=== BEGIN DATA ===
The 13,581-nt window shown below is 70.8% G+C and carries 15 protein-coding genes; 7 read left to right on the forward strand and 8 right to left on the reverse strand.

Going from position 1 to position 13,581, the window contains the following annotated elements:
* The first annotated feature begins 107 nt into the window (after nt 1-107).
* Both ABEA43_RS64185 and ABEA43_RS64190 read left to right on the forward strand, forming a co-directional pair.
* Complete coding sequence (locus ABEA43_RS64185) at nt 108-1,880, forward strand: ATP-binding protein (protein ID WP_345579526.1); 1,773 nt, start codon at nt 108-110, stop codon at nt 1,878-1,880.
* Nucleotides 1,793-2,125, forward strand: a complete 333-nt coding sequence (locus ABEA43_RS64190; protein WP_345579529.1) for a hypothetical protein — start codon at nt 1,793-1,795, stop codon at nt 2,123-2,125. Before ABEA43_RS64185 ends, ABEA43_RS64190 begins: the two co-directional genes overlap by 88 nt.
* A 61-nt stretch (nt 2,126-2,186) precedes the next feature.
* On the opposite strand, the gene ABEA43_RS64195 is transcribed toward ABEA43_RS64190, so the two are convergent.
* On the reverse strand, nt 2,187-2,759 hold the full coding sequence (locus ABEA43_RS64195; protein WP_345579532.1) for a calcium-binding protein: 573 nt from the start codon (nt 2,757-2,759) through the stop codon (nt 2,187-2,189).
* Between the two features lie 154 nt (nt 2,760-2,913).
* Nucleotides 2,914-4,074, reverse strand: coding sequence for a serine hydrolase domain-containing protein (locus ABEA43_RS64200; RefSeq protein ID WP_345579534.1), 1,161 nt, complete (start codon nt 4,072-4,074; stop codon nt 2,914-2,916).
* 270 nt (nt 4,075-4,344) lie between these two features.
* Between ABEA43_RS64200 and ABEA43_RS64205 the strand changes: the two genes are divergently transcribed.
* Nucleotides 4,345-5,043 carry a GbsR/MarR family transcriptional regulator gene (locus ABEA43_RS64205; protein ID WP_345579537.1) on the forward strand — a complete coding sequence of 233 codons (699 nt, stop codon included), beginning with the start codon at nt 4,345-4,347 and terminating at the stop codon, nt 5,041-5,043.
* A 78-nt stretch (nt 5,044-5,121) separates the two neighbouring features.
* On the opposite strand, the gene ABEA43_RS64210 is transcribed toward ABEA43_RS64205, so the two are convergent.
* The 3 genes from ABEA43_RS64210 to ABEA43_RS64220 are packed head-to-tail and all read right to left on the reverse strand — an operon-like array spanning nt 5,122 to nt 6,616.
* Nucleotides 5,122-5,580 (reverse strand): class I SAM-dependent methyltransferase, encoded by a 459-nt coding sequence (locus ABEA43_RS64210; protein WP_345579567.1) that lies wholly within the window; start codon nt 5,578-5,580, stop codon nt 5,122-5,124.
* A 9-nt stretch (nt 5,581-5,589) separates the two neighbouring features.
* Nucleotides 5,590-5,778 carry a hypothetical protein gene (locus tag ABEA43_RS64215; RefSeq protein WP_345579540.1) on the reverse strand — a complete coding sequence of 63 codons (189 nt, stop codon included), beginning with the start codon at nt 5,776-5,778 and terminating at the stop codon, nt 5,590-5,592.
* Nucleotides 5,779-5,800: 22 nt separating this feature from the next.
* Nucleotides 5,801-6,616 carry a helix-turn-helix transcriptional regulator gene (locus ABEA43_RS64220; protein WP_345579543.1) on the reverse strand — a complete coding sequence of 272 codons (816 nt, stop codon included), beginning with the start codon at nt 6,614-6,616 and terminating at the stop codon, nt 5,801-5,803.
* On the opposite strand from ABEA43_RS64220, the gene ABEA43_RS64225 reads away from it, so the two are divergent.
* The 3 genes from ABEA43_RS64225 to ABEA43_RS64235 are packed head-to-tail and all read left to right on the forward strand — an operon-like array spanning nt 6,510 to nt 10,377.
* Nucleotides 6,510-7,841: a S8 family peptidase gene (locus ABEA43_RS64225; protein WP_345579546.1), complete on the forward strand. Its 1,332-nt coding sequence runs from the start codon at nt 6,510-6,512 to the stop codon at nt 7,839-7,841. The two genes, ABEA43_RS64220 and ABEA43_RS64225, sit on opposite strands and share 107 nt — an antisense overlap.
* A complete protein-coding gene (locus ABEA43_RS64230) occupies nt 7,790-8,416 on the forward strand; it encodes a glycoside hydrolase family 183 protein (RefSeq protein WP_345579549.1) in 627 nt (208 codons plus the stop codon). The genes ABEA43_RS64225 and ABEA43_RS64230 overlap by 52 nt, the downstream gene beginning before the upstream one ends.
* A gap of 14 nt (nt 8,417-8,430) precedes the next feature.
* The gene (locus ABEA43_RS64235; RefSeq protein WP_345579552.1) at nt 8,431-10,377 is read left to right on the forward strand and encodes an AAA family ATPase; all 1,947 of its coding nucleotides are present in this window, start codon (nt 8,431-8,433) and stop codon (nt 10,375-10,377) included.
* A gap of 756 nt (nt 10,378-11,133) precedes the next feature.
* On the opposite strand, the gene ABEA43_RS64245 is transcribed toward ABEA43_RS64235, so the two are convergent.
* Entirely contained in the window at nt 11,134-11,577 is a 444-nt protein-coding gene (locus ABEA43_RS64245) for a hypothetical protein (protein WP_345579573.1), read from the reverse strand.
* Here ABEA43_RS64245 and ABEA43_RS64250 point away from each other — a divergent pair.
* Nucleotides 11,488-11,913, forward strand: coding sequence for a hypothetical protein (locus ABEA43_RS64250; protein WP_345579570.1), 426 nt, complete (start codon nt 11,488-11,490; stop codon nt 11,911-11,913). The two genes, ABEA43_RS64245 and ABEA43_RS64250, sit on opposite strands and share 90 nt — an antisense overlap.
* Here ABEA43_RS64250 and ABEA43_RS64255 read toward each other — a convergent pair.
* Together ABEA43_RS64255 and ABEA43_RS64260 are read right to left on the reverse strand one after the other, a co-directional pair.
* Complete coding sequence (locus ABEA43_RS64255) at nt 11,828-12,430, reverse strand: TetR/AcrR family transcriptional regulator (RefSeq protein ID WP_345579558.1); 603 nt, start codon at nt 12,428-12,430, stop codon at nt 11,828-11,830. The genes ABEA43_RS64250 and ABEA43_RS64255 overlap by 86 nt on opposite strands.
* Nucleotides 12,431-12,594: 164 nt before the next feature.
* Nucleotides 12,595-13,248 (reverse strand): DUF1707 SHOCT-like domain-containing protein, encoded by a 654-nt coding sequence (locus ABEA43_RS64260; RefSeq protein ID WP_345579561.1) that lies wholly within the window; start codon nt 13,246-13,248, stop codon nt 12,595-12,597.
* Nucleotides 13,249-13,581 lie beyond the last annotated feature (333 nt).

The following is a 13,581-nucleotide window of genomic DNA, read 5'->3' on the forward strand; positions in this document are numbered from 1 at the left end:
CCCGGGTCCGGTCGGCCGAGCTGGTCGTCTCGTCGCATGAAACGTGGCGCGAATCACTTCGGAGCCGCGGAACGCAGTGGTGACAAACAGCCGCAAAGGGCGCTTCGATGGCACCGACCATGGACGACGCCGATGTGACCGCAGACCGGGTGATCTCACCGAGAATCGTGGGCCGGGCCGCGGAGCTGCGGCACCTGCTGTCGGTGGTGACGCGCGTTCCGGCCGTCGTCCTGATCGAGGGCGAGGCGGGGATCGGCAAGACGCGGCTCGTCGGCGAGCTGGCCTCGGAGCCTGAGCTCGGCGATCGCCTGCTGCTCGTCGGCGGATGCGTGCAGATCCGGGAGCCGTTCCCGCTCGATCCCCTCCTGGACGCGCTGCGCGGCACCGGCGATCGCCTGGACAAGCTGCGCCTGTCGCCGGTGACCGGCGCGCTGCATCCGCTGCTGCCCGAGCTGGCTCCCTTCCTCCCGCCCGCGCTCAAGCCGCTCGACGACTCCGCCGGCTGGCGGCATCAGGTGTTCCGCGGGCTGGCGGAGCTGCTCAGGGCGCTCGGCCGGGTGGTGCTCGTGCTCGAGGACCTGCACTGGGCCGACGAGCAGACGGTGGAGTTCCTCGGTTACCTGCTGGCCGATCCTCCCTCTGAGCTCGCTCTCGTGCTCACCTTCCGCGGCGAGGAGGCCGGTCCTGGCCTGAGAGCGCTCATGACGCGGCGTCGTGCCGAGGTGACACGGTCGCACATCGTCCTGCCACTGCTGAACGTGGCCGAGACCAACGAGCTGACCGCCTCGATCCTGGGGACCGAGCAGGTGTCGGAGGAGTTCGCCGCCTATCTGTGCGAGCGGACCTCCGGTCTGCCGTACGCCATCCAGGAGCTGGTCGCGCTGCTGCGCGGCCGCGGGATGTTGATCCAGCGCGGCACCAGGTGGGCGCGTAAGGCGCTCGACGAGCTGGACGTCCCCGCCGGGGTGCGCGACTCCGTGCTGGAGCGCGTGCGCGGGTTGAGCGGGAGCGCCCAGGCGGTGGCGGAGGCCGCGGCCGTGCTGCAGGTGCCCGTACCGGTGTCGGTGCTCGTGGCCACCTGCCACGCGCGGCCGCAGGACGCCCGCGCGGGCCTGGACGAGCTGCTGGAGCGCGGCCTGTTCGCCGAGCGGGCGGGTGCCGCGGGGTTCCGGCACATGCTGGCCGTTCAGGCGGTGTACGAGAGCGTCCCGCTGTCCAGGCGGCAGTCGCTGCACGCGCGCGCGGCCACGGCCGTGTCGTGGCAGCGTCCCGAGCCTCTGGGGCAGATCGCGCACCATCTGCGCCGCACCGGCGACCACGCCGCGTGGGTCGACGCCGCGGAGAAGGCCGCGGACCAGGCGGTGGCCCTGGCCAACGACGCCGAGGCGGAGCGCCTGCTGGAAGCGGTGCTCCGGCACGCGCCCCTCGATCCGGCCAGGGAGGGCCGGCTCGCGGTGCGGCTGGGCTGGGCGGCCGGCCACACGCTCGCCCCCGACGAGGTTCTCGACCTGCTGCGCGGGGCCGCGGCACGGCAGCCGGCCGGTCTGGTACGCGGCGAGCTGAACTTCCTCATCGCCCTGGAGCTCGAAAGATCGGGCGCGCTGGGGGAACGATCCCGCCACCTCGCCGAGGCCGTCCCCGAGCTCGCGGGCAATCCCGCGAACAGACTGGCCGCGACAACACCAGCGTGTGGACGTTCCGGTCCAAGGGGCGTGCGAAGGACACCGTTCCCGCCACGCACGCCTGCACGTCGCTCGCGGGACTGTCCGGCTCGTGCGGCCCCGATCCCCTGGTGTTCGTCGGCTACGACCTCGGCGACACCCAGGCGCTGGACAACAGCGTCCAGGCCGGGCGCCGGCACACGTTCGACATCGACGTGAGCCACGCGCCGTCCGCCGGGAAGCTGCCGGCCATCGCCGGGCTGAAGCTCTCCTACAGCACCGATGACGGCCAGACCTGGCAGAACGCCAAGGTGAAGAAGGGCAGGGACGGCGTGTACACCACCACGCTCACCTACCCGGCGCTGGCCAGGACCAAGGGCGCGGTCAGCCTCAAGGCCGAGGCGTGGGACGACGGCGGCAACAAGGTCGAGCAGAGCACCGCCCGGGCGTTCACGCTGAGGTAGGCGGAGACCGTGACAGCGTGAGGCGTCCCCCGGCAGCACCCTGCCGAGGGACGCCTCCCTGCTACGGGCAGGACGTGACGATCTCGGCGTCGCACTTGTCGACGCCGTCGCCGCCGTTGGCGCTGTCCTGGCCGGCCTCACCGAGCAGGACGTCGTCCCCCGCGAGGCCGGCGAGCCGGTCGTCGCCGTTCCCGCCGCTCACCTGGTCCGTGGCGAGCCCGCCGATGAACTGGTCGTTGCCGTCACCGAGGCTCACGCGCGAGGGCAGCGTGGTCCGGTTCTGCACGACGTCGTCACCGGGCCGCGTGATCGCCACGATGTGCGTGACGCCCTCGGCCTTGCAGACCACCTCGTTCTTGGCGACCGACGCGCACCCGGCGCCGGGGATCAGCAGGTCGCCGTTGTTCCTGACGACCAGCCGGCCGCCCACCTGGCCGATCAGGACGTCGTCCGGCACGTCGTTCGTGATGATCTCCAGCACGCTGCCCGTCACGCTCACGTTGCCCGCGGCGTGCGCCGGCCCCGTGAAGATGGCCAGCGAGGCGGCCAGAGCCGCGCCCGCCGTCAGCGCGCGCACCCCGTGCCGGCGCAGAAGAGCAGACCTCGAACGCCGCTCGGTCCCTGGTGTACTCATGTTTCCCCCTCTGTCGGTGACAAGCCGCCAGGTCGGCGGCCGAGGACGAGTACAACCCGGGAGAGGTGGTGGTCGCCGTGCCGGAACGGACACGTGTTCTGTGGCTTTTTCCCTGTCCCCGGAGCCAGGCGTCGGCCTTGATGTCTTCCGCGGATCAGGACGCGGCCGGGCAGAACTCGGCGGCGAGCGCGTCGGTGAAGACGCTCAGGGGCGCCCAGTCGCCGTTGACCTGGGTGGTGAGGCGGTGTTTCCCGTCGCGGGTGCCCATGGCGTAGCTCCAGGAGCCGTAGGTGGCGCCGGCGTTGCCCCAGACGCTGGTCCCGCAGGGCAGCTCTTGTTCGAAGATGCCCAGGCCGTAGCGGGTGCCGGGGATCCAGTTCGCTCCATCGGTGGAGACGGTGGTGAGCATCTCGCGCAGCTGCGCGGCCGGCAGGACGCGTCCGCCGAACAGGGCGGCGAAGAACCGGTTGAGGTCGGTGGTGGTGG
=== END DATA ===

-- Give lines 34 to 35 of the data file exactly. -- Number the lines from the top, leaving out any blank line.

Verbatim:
* Here ABEA43_RS64250 and ABEA43_RS64255 read toward each other — a convergent pair.
* Together ABEA43_RS64255 and ABEA43_RS64260 are read right to left on the reverse strand one after the other, a co-directional pair.